Monday, March 30, 2015

POTTY TRAINING: SAFETY HELMET REQUIRED

Potty training.
It's the worst.

We have spent the last several months getting Miles used to the bathroom, the idea of sitting on the potty, and observing his potty habits.  In the world of Autism, they call this desensitization and collecting data.  

Knowing it will take several months to master this new skill, we decided to start now in hopes that Miles will be fully trained before starting Kindergarten in the fall. *fingers crossed*

Potty training a child with Autism, zero self-care skills, and delayed receptive/expressive language skills is hard.  And hilarious!

Here are things I never thought I'd have to say to another human being...

"Don't put your head in the toilet."
"Oh dear, you gave yourself a swirly. Let mommy dry off your hair."
"Squeezing your penis like that won't make the pee come out."
"Hey buddy, sit up and don't lick the toilet."
"Please stand still. You just hit mommy in the face with your penis."

All actual phrases... said by me... this week... more than once.

After a week of potty training, Miles will pee pee in the potty when we take him, but will not initiate going on his own.  We knew that would be our biggest hurdle and may not be something he's capable of at this time.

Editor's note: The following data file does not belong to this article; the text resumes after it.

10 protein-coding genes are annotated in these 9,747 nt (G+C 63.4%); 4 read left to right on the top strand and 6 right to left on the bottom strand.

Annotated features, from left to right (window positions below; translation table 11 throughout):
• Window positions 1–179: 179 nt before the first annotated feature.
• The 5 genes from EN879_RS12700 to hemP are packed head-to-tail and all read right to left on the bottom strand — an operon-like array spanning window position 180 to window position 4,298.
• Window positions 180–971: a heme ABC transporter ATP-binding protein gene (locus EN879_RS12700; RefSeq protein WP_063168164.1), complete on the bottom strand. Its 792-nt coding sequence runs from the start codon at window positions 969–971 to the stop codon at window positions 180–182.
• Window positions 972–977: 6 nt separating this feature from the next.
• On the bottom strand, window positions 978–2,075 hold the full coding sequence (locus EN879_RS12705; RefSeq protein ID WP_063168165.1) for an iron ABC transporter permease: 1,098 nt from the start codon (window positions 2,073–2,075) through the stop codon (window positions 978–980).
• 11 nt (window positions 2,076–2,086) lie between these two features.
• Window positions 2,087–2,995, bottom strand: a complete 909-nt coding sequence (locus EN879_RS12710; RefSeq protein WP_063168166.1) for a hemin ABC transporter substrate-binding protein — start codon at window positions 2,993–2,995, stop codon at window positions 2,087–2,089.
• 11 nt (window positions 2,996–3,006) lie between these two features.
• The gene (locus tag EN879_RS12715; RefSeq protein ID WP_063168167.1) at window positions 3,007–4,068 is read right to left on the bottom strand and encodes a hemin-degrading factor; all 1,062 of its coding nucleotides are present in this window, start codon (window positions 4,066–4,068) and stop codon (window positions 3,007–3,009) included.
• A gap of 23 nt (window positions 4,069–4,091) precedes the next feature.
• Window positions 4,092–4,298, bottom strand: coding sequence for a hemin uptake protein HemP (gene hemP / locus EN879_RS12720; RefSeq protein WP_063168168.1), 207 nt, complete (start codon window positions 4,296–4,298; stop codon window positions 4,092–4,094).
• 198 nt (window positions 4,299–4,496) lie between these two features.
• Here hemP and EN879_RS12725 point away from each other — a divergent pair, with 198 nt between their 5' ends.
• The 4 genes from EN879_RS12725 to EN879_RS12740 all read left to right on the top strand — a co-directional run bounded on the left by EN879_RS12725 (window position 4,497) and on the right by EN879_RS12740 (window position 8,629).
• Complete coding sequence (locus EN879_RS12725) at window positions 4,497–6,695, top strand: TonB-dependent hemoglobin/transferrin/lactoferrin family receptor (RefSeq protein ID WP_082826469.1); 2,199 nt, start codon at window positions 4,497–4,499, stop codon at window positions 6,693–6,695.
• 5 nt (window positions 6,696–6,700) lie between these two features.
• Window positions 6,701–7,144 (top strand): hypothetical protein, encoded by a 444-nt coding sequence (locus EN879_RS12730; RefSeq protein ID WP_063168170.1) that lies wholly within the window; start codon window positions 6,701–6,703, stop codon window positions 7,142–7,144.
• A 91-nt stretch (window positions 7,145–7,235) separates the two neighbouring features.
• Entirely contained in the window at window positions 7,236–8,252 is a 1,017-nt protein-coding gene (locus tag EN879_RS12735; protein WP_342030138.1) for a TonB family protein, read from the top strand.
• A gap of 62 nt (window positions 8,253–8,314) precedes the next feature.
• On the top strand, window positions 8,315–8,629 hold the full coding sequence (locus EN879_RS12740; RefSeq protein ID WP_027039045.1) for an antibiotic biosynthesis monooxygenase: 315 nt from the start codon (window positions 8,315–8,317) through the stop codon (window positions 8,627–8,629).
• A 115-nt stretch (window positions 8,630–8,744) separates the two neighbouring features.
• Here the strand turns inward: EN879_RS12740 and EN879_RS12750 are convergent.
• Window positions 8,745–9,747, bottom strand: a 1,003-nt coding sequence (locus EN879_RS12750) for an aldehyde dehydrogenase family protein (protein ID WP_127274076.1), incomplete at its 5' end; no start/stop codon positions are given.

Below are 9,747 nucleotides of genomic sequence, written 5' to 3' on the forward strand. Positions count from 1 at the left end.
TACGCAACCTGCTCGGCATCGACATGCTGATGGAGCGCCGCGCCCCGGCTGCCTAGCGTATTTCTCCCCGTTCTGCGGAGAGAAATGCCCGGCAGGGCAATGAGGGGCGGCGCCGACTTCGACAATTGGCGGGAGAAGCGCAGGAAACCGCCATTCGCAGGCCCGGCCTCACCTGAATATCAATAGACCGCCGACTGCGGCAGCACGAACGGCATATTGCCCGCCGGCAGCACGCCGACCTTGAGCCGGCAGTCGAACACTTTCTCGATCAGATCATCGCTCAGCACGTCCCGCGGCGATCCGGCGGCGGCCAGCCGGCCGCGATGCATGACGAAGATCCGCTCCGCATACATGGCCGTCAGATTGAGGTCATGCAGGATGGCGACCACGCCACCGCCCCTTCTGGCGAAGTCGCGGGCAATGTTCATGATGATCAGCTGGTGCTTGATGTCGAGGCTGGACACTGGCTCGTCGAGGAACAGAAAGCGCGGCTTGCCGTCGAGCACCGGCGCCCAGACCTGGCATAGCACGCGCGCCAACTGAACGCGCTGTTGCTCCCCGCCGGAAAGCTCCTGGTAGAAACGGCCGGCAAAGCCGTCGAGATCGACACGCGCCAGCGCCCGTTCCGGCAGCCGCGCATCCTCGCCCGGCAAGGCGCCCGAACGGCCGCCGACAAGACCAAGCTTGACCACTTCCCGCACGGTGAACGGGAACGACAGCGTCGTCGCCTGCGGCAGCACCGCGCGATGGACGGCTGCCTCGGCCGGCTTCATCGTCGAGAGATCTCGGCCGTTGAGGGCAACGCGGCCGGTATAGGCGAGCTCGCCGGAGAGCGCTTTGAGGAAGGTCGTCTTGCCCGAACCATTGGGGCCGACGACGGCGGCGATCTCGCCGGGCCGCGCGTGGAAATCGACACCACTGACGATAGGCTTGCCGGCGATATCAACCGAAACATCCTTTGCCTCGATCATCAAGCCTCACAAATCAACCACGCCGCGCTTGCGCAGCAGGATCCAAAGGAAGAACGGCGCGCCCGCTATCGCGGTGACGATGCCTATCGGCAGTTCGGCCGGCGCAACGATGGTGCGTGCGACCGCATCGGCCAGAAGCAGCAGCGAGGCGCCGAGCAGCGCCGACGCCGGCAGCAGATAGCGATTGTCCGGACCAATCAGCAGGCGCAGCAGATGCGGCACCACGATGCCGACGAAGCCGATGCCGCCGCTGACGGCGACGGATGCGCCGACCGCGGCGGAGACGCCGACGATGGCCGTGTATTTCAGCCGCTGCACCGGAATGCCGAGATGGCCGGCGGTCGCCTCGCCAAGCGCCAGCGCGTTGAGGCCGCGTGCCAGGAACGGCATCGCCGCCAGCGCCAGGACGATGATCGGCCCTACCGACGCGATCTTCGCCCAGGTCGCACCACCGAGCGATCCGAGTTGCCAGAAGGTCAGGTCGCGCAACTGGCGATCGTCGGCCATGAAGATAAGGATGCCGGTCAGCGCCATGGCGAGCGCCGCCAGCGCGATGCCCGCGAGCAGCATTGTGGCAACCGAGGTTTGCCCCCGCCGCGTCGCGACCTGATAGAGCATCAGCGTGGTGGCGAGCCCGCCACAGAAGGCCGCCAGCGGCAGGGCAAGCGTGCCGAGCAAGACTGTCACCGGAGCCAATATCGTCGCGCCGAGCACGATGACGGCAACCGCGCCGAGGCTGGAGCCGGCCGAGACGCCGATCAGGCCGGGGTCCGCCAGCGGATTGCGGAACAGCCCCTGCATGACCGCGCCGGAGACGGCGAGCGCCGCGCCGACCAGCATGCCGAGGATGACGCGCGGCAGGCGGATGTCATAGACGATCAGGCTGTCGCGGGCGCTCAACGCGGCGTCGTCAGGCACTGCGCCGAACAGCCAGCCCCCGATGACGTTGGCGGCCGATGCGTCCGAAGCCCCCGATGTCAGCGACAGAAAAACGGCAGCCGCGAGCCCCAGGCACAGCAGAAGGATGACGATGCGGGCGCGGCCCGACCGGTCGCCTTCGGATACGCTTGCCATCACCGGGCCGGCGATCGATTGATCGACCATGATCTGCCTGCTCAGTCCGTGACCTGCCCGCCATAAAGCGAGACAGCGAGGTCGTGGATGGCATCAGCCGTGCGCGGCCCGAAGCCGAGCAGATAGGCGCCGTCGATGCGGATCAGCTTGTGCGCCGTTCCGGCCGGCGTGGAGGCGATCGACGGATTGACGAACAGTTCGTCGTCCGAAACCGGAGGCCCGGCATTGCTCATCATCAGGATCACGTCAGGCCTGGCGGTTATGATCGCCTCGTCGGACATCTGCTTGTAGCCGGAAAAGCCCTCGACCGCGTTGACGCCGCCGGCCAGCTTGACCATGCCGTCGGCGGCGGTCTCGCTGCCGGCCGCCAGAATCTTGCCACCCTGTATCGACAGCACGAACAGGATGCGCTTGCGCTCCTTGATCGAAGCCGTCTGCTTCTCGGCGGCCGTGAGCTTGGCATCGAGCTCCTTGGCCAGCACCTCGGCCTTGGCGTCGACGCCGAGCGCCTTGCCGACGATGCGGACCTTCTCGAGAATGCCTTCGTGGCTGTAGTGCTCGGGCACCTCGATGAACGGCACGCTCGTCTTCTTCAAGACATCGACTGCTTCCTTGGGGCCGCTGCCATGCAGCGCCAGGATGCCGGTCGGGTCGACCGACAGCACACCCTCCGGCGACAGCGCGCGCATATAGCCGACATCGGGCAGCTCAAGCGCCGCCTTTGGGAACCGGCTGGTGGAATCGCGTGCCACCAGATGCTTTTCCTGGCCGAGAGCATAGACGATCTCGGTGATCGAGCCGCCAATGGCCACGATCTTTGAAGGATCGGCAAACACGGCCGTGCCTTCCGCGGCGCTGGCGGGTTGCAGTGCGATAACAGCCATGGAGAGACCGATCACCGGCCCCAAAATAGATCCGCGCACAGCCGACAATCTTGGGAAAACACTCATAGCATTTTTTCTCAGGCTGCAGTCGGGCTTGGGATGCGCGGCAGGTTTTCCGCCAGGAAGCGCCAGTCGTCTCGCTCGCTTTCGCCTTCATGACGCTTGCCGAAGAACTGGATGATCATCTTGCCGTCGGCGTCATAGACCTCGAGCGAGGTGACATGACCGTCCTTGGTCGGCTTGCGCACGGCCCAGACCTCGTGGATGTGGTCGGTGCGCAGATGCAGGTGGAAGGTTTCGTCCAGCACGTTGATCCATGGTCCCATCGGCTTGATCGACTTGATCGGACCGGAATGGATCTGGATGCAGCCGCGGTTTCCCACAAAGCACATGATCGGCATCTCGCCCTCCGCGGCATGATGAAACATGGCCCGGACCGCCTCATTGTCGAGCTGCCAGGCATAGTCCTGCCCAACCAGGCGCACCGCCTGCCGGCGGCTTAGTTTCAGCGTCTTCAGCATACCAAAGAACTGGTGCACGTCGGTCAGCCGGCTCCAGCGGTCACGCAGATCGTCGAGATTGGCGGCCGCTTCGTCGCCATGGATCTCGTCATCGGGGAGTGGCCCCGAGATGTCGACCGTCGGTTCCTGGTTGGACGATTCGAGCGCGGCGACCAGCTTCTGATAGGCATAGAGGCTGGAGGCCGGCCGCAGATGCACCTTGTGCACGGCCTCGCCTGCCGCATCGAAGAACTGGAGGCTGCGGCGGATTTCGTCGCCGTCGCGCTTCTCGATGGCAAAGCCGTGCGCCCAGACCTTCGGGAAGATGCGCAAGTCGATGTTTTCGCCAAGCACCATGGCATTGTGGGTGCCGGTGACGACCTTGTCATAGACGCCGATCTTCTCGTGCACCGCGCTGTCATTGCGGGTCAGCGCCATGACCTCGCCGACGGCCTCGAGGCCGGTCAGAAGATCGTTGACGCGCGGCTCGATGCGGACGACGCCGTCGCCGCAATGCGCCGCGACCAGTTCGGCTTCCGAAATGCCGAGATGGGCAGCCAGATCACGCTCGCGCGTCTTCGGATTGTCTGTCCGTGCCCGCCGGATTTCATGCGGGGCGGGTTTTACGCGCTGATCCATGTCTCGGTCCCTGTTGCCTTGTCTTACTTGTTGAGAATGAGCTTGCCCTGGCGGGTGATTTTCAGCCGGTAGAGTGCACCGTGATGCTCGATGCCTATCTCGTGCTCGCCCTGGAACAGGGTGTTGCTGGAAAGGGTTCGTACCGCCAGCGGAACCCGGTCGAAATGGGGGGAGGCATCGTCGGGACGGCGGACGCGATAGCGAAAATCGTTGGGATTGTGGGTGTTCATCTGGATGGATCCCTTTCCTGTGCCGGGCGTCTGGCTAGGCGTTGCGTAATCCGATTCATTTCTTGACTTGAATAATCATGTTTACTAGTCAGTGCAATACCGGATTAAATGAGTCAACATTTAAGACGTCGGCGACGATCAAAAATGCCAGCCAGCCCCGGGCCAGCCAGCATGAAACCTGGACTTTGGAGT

But then again, maybe he's starting to come around.

Keith and I attended a class on Potty Training Children with Autism a couple of nights ago.  After class, we grabbed some dinner and went home to put Miles to bed.  I took Miles to the bathroom while Keith got his sleep medicine ready.  We decided to let him play a little bit before we put his pajamas on because, well, we ate Mexican food for dinner and we both had to... go.

After finishing up in the bathroom and changing into my pajamas, I went to find Miles to finish getting him ready for bed.  Keith, still occupying the front bathroom, yelled my name as I walked down the hall.  Stopping to see what he wanted, Keith tells me something I can only pray I never, ever have to say...

"Miles just walked into the bathroom, yelled 'POOP,' and threw a turd at me."
"The poop ball hit me in the chest, I trapped it with my arm and flushed it."
Then, in case I missed it the first time, he repeats, "HE HIT ME WITH A TURD!"

I laughed.  And laughed.  And laughed until I cried.

The irony.
Getting poop thrown at you while you are going poop.

It still makes me laugh every time I think about it.

That is not exactly the initiating we were looking for, but it does give me a glimmer of hope.  In a weird way, I am thankful that Miles made the connection that poo poo goes in the potty.  It is one gross step in the right direction.

Potty training.
It may be the worst but it has given us some of the best laughs!

And until further notice, if you need to use one of our bathrooms, please wear the provided safety helmet and watch out for flying balls of poop.


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